Obama proposes funding cut to Great Lakes Restoration Initiative

In Minnesota and Wisconsin, after decades of work trying to clean up the contaminated St. Louis River, a delisting of this Great Lakes “Area of Concern” is finally in sight.
A new action plan targets 2025 as the delisting date, with a price tag of up to $400 million to restore the river system — the largest U.S. tributary to Lake Superior and the largest Area of Concern in the Great Lakes.
But to execute the plan, state officials will be relying on federal dollars and, in particular, continued funding of the Great Lakes Restoration Initiative.
Launched five years ago, the historic initiative has thus far allocated $1.6 billion for projects that clean up degraded areas, prevent the introduction and spread of invasive species, and protect habitat.

The story of the St. Louis River is one of many examples of how the increased federal dollars are being or will be used.

“Not only has it led to environmental success stories across the Great Lakes region, but it’s had economic success stories as well,” says Todd Ambs, director of the Healing Our Waters-Great Lakes Coalition.

Nelson French of the Minnesota Pollution Control Agency emphasized this point during a recent webinar hosted by the Great Lakes Legislative Caucus. Local leaders in Duluth, he said, are tying the St. Louis River cleanup to a revitalization of the neighborhoods surrounding it.

But will the Great Lakes Restoration Initiative be around to fund some of these long-term projects?

On the positive side, it continues to enjoy bipartisan support among the region’s congressional delegation However, every fiscal year, supporters have had to fight for funding, and that will again be the case in the coming year.

Under President Obama’s most recent budget proposal, funding would be cut from $300 million (FY 2014) to $275 million FY 2015. In response, Healing Our Waters circulated a letter urging congressional budget leaders to maintain funding at FY 2014 levels. As of late March, 46 U.S. House members had signed on to the letter.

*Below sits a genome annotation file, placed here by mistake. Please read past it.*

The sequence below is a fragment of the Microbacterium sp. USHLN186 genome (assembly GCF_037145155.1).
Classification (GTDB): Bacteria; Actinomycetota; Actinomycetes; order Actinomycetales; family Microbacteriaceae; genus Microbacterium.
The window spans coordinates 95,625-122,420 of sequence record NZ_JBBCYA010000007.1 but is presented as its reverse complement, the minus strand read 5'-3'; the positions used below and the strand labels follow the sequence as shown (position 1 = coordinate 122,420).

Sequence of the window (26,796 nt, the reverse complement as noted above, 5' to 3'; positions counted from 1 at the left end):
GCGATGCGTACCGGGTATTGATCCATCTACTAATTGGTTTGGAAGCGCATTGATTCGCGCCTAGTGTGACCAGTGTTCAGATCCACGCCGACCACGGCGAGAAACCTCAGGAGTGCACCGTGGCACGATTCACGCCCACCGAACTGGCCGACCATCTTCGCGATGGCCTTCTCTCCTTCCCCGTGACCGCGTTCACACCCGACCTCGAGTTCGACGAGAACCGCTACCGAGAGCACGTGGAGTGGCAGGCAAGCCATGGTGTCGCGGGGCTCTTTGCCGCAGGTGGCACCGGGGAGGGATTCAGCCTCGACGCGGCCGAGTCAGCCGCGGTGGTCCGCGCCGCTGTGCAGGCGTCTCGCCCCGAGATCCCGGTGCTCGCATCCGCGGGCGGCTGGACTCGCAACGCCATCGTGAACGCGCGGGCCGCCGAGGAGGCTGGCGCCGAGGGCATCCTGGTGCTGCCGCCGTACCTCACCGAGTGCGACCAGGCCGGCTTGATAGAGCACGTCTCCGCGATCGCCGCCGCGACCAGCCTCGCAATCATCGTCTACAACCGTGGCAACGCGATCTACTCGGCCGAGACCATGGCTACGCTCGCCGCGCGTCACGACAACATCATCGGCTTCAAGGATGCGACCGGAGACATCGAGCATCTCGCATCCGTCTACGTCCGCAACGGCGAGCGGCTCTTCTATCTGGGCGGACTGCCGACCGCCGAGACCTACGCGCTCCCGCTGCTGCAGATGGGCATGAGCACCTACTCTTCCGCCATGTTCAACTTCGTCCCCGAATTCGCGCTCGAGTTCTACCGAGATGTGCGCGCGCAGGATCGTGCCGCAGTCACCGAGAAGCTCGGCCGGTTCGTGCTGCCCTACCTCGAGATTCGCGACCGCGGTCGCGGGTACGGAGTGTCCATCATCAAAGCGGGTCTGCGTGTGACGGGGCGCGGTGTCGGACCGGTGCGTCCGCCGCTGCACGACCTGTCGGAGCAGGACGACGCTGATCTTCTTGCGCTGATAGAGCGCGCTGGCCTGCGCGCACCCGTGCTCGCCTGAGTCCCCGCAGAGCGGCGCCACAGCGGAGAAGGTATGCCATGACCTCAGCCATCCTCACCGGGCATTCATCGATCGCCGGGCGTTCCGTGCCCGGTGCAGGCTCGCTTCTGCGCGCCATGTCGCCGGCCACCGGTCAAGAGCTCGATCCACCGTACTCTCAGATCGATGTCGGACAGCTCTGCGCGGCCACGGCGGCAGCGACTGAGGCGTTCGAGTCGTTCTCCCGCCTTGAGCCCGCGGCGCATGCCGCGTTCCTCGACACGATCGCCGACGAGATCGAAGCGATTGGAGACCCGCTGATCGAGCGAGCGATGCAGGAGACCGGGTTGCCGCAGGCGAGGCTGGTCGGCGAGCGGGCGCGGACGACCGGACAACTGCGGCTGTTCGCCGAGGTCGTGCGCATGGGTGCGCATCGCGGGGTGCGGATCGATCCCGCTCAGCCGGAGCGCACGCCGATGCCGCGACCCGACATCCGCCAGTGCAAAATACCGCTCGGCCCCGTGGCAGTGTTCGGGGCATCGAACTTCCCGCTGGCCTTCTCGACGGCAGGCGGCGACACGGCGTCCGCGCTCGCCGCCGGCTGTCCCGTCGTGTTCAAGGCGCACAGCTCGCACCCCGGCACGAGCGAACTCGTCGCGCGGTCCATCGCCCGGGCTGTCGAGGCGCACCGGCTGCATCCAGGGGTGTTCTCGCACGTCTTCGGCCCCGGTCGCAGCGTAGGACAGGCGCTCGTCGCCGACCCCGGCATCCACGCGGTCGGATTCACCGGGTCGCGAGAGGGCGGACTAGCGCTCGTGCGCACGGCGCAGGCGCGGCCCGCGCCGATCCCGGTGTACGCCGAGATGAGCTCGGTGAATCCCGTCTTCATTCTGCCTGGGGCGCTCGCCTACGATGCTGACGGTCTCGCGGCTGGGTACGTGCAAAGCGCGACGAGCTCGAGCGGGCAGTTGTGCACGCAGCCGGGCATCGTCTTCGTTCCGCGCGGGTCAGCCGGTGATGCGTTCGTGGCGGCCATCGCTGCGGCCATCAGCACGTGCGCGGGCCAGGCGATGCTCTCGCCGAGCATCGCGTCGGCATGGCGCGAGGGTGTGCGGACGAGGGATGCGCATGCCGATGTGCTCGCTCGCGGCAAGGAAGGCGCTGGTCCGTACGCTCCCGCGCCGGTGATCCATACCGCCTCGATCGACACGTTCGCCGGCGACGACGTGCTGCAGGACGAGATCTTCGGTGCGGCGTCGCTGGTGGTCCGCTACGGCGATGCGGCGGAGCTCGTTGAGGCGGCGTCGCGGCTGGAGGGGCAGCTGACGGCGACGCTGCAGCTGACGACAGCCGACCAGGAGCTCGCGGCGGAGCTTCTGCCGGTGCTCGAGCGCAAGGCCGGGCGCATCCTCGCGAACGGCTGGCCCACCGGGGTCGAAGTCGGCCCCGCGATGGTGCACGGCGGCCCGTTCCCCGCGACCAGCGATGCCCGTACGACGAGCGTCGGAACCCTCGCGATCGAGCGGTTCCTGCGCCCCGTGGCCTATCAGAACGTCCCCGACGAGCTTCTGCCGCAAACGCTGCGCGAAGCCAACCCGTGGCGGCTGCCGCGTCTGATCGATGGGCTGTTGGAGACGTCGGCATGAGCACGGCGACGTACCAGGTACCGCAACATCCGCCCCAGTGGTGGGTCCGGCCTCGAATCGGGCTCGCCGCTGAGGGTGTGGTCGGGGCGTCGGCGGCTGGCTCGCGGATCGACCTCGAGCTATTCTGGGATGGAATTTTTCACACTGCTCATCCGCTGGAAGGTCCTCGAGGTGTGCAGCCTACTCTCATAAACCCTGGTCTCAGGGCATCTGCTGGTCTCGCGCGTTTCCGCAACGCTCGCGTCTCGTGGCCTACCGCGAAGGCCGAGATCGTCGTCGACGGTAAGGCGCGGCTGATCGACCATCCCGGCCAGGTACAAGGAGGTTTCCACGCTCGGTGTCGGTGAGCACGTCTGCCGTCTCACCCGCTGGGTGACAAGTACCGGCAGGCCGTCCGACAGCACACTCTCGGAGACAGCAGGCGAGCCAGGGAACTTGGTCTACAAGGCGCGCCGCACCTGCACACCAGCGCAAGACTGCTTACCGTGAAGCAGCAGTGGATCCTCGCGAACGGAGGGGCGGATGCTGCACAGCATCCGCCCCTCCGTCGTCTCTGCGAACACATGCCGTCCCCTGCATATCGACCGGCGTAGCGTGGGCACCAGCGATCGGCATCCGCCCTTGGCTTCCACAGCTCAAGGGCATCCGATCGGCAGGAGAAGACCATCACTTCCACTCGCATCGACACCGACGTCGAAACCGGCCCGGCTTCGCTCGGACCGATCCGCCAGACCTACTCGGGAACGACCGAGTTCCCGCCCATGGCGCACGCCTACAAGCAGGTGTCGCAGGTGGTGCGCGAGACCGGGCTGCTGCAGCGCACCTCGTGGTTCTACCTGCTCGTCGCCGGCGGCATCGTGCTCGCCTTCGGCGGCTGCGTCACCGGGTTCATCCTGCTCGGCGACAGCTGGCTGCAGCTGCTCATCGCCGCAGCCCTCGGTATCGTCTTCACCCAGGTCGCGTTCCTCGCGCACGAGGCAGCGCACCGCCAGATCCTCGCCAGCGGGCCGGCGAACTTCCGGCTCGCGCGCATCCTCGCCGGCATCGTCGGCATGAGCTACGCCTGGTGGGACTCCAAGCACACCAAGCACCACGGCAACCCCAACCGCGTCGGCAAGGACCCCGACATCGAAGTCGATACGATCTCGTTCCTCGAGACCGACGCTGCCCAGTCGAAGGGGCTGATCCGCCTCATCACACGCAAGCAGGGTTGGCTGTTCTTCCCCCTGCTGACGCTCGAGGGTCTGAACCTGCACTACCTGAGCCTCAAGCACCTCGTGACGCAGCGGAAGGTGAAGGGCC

President Obama launched the initiative in FY 2010, when it was funded at $475 million. Annual appropriations have since been cut by 36.8 percent, and as Ambs notes, the reductions could have been much worse. A congressional subcommittee voted last year to slash funding to $60 million.

While advocating higher levels of funding, supporters are also trying to get the initiative on more solid footing during the budget-making process. The proposed Great Lakes Ecological and Economic Protection Act would do that by specifically authorizing the initiative in federal law. (Right now, it is simply an administration initiative that Obama has included in each of his proposed budgets.)

About one-third of Restoration Initiative funding has gone to remediating Areas of Concern: parts of the Great Lakes basin designated by the U.S. and Canadian governments as environmentally degraded. Since the start of the initiative, 24 beneficial-use impairments have been delisted in these areas — more than twice as many as in the previous 22 years.

Ambs notes, too, that 100,000 acres of wetlands in the Great Lakes region have been protected over the past four years as a result of the Restoration Initiative.

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Stateline Midwest ~ April 20142.17 MB
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